The Medieval Knight
The title of knighthood was first conferred on mounted warriors in Europe during the Early Middle Ages. Knights at this time tended to be violent men. Perhaps, some of them could be described as little better than thugs? Certainly, the Church often opposed the practices of knights because of their abuses against women and civilians. Some individuals, such as St. Bernard, were in fact convinced that they served the devil. Whatever, there was a general call to reform them.
This started in the 12th century with the introduction of a chivalric code, which included the expectation that knights would fight bravely, display military professionalism and show courtesy. This later grew into the values of gentility, nobility and treating others reasonably. The code grew further as time passed and the means of warfare placed less of a reliance on cavalrymen.
Those who were granted land in return for military service became lords of the manor, and as such they tended to get involved in local and county matters, and possibly being involved in the county court, acting as coroners, tax collectors, et cetera.
Eleanor of Aquitaine
As the heiress to the House of Poitiers, Eleanor was the most eligible bride in Europe. Three months after becoming duchess of Aquitaine, she married Louis VII of France who she accompanied on the Second Crusade. Fifteen years of marriage produced two daughters but no male heir, and so Louis agreed to the annulment of the marriage, and her lands were restored to her.
This prompted Theobald V, count of Blois and Geoffrey, count of Nantes, to attempt to kidnap and marry her in a bid to obtain possession of her lands. She contacted Henry of Anjou, who was to become Henry II of England in 1154, asking him to come immediately and marry her. This he did. They were married at Whitsun in 1152, just 8 weeks after the annulment of her marriage to Louis.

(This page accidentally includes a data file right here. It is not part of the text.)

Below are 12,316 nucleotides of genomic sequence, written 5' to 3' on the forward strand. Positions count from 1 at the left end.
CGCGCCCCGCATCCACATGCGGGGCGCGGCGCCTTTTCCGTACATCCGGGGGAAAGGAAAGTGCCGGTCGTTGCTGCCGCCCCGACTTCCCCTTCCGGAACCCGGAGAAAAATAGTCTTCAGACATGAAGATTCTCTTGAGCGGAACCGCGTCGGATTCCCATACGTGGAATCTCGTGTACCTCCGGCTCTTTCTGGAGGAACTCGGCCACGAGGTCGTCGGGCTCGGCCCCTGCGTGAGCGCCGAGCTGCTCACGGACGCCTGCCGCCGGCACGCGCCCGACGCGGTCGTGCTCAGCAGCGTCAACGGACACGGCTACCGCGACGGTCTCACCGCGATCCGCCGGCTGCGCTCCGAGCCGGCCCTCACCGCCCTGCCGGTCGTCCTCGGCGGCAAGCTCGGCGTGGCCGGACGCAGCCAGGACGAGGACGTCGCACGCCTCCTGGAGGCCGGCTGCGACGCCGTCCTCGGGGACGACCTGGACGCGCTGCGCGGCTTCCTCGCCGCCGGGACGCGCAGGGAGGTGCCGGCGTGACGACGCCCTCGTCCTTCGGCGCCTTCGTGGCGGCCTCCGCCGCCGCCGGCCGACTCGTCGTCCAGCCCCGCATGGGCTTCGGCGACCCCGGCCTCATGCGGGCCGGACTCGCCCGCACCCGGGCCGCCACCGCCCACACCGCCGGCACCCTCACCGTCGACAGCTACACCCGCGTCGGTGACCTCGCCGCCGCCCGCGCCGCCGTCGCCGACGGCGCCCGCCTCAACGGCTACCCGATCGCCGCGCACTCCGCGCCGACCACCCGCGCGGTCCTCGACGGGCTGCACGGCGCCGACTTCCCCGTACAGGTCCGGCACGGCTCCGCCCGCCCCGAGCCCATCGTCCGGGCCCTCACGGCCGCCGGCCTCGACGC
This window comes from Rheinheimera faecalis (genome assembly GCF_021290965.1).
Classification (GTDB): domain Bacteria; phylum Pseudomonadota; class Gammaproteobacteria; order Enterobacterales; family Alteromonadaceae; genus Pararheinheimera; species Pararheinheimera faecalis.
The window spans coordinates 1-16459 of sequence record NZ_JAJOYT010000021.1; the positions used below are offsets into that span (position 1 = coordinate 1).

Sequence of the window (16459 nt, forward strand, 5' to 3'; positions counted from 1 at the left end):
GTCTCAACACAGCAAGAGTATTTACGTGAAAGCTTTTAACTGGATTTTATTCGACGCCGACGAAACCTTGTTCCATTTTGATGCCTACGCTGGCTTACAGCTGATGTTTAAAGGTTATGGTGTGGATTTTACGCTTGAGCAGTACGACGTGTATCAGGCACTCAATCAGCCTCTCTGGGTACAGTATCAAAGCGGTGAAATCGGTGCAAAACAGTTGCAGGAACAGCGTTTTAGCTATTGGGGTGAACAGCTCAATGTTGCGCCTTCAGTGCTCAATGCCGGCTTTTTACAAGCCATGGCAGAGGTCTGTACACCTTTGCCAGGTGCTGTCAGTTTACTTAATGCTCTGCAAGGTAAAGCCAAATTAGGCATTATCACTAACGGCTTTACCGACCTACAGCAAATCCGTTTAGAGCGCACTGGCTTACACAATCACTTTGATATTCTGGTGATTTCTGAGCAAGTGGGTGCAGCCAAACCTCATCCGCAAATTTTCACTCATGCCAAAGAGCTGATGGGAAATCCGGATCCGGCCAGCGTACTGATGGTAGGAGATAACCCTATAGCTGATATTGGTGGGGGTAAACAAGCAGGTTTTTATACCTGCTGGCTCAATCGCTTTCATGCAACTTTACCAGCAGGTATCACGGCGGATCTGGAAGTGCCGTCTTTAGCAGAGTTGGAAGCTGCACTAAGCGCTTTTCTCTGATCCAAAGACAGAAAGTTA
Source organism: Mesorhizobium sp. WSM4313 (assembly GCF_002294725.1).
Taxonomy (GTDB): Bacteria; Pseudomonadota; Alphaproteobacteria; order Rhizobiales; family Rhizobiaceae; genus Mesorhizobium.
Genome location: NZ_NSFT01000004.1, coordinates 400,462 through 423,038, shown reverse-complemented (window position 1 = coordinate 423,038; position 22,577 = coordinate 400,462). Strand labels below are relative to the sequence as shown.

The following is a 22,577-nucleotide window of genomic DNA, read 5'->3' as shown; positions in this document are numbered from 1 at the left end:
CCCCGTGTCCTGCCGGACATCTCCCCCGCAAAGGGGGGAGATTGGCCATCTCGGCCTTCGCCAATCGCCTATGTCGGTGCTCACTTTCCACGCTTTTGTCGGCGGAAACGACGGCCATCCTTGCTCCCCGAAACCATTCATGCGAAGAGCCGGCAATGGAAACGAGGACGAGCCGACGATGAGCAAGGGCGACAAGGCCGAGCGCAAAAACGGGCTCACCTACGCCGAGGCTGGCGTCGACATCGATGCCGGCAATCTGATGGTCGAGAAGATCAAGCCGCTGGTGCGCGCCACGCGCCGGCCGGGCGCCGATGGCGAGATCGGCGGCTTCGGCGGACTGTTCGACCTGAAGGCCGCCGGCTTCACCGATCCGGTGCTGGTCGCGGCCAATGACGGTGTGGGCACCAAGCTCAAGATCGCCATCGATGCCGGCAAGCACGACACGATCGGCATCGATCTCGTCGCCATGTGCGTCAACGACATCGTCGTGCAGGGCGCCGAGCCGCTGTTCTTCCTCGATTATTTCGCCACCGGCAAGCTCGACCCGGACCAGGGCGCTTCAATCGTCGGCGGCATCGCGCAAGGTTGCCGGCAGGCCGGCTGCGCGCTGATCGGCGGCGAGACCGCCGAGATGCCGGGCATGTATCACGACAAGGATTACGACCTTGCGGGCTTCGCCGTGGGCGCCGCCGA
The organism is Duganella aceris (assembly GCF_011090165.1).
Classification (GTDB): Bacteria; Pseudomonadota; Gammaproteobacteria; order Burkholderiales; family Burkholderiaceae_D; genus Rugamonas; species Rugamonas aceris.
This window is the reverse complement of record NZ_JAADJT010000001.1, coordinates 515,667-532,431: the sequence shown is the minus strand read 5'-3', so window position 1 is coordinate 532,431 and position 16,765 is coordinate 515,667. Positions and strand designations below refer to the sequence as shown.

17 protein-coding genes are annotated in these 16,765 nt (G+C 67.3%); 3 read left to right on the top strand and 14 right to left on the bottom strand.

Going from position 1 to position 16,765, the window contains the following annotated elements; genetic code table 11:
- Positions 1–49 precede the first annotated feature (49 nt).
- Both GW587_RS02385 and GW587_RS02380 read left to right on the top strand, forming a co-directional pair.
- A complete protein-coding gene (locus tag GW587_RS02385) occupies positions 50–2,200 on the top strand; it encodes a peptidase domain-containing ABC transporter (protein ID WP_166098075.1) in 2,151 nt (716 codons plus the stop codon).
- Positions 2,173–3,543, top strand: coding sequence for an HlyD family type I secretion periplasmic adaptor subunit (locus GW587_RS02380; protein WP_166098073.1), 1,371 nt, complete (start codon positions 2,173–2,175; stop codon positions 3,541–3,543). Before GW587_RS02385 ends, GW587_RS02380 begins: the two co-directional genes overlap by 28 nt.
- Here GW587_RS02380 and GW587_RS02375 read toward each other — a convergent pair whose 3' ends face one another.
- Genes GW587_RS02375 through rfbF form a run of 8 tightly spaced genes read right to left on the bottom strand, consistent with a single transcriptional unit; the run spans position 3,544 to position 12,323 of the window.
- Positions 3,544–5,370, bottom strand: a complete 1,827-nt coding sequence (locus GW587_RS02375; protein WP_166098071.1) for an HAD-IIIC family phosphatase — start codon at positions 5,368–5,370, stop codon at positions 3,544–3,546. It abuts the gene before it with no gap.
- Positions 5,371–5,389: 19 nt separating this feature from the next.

She subsequently bore Henry 5 sons and 3 daughters, but the marriage gradually failed, not helped by Henry’s consistent unfaithfulness, notably with the Fair Rosamund, a renowned beauty of the day. It appears that Eleanor and Henry were separated from 1167 to 1173 with Eleanor living in Poitiers. She subsequently conspired with her sons to overthrow Henry in the revolt of 1173-74. It failed, and Henry captured Eleanor and sent her to England where she was put under house arrest until his death in 1189.
Eleanor subsequently acted as regent in England while Richard, arguable her favourite son, was away at the Third Crusade. She lived until 1204, well into the reign of John, one of her other sons. She is buried at Fontevraud Abbey, next to Henry II and close to Richard the Lionheart and his wife.
As an aside – The Lion in Winter, originally a play, was turned into a film in 1967. Set at Chinon over Christmas 1184, it starred Peter O’Toole as Henry II and Kathrine Hepburn as Eleanor. While there are historical inaccuracies – there was a Christmas court at Caen in 1183 but not at Chinon in the following year – the film does accurately portray the troubles between Henry and his scheming family.
Development of the English Language
From the 5th century onwards Old English had developed from North Sea Germanic, Norse and Celtic. After the Conquest, Anglo-Norman French, an amalgam of languages including Old Norman French, gradually appeared in England. It was principally to be found in literary works and in administrative documents. It is unclear to what degree it was actually spoken, probably just in the higher echelons of society.